The 17-nation euro weakened as much as 0.5 percent versus the yen before trading at 100.53 yen as of 3 p.m. in Tokyo. The Markit iTraxx Japan index tracking debt-default risk added three basis points to 187. The MSCI Asia Pacific Index pared earlier losses of as much as 0.8 percent, while Standard & Poor’s 500 Index futures rose 0.4 percent after the gauge sank 1.3 percent yesterday. Gold futures declined for a sixth day.

Italy will sell as much as 8.5 billion euros ($11 billion) in notes due from 2014 to 2022, a day after borrowing costs fell at a bill auction. The European Central Bank said yesterday its balance sheet soared to a record 2.73 trillion euros after lending to banks last week. Data today may show U.S. pending sales of previously owned homes rose for a second month, while initial jobless claims increased.

“The European problem is going to continue to cause spooks in the market and some spikes in risk aversion,” said Thomas Averill, managing director in Sydney at Rochford Capital, a currency and interest-rate risk-management company. “The moves are exaggerated by the lack of liquidity.”

The euro slid for a fifth day against the yen and earlier reached 100.36, the weakest level since June 2001. The 17-nation currency slipped 0.1 percent to $1.2928 after earlier touching $1.2888, the least since Jan. 10.

ECB Lending

The ECB last week awarded 523 banks three-year loans totaling a record 489 billion euros to encourage lending. So far, banks are parking the money back at the ECB. Overnight deposits at the central bank increased to an all-time high of 452 billion euros yesterday.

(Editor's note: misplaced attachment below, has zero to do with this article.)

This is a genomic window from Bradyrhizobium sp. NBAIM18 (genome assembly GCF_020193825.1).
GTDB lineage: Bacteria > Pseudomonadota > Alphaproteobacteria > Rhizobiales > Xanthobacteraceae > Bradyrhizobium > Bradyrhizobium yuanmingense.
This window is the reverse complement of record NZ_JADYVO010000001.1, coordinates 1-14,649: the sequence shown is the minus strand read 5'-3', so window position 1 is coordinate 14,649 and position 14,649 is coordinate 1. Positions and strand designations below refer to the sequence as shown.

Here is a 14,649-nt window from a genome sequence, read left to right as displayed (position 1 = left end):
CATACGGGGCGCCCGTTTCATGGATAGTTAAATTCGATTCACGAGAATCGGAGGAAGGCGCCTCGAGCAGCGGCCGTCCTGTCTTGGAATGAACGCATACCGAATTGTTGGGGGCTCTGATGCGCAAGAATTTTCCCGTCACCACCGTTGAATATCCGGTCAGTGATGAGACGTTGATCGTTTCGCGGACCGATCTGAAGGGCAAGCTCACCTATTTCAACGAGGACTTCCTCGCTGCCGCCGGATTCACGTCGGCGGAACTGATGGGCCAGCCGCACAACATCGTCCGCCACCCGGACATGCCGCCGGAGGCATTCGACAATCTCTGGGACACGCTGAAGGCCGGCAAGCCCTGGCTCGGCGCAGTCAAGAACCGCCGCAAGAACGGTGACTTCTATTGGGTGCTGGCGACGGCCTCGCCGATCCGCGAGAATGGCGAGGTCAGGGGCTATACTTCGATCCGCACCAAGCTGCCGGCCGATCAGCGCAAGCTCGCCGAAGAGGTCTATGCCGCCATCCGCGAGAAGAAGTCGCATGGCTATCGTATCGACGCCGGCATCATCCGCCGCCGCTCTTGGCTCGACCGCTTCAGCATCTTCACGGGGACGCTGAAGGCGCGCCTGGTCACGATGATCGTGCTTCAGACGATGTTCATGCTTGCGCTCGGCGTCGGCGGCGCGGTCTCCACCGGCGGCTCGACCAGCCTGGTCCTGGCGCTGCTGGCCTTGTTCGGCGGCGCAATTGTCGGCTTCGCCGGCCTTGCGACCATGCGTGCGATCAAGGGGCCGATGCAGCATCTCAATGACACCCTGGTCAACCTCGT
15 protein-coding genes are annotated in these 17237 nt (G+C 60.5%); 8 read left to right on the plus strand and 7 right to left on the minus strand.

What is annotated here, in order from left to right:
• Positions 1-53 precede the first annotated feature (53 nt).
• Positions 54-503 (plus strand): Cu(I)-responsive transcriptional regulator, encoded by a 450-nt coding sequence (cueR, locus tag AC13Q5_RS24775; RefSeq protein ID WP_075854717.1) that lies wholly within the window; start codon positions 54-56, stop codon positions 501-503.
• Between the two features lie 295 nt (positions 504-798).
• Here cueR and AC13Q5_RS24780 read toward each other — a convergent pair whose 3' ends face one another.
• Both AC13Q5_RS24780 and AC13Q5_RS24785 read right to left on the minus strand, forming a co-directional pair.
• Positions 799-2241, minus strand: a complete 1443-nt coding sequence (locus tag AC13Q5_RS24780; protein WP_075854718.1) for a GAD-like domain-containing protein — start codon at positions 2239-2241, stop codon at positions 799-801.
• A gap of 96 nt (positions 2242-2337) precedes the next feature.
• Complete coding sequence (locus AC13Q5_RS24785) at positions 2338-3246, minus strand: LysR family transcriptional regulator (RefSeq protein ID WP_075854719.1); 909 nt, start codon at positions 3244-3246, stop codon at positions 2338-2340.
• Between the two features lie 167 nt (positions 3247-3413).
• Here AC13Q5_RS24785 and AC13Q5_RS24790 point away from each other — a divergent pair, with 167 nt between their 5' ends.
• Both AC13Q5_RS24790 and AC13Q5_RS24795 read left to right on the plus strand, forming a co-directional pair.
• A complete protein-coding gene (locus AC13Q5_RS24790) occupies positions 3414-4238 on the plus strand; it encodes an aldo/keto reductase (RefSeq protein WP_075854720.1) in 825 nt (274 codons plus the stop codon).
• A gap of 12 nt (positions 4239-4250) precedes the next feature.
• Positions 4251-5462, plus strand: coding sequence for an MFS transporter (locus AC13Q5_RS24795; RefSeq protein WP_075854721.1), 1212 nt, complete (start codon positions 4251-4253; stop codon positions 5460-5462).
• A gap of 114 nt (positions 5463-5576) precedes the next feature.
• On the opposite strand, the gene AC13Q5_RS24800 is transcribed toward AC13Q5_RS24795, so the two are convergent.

“The ECB, for the foreseeable future, will not drain liquidity once per month as it always has done,” said Robert Rennie, Sydney-based chief currency strategist at Westpac Banking Corp., Australia’s second-largest lender. “It gives you greater confidence that this is more formal quantitative easing. Both on an outright and a cross basis, the risks still do lie to the downside for the euro.”

Italian 10-year yields were little changed at 7 percent yesterday after the Treasury sold 9 billion euros of 179-day bills at a rate of 3.251 percent, down from 6.504 percent at the previous auction on Nov. 25.

German Chancellor Angela Merkel and French President Nicolas Sarkozy may meet on Jan. 9 in Berlin to discuss the debt crisis, the Wall Street Journal reported, citing an unidentified European Union official familiar with the situation.

Taiwan, Singapore

Taiwan’s dollar was little changed at NT$30.286 against its U.S. counterpart before the central bank decides on interest rates today. Eleven of the 15 economists surveyed by Bloomberg News forecast that policy makers will keep borrowing costs unchanged. Four predict a cut.

The Singapore dollar declined 0.6 percent to S$1.3026 per dollar and the Malaysian ringgit fell 0.4 percent to 3.1763 per dollar. Singapore’s gross domestic product rose 4 percent in the fourth quarter after increasing 6.1 percent in the three months through September, the government will say on Jan. 3, according to a Bloomberg survey of economists.

The cost of insuring corporate bonds against non-payment rose in Japan, with the Markit iTraxx Japan index headed for its highest close since Dec. 20, according to data provider CMA. The Markit iTraxx Australia index rose one basis point to 181.5, Westpac Banking Corp. prices show.

Lynas, Molycorp

MSCI’s Asia Pacific Index was little changed after having slumped 18 percent this year. The index’s 2011 drop compares (MXAP) with a 13 percent loss in the Stoxx Europe 600 Index and a 0.6 percent fall in the S&P 500. Japan’s Nikkei 225 Stock Average slid 0.3 percent, Australia’s S&P/ASX 200 Index dipped 0.4 percent and Hong Kong’s Hang Seng Index sank 0.8 percent.

A gauge of raw material producers posted the largest drop among the MSCI regional index’s 10 industry groups. Lynas Corp. (LYC), an Australian rare earths developer, slid 5.3 percent after the Chinese government said on Dec. 27 it will keep 2012 export quotas of rare earth virtually unchanged. That, coupled with planned increases in production by Lynas and Greenwood Village, Colorado-based Molycorp Inc., “will put additional downward pressure on rare-earth prices,” JPMorgan Chase & Co. wrote in a note. Molycorp sank 14 percent in New York yesterday.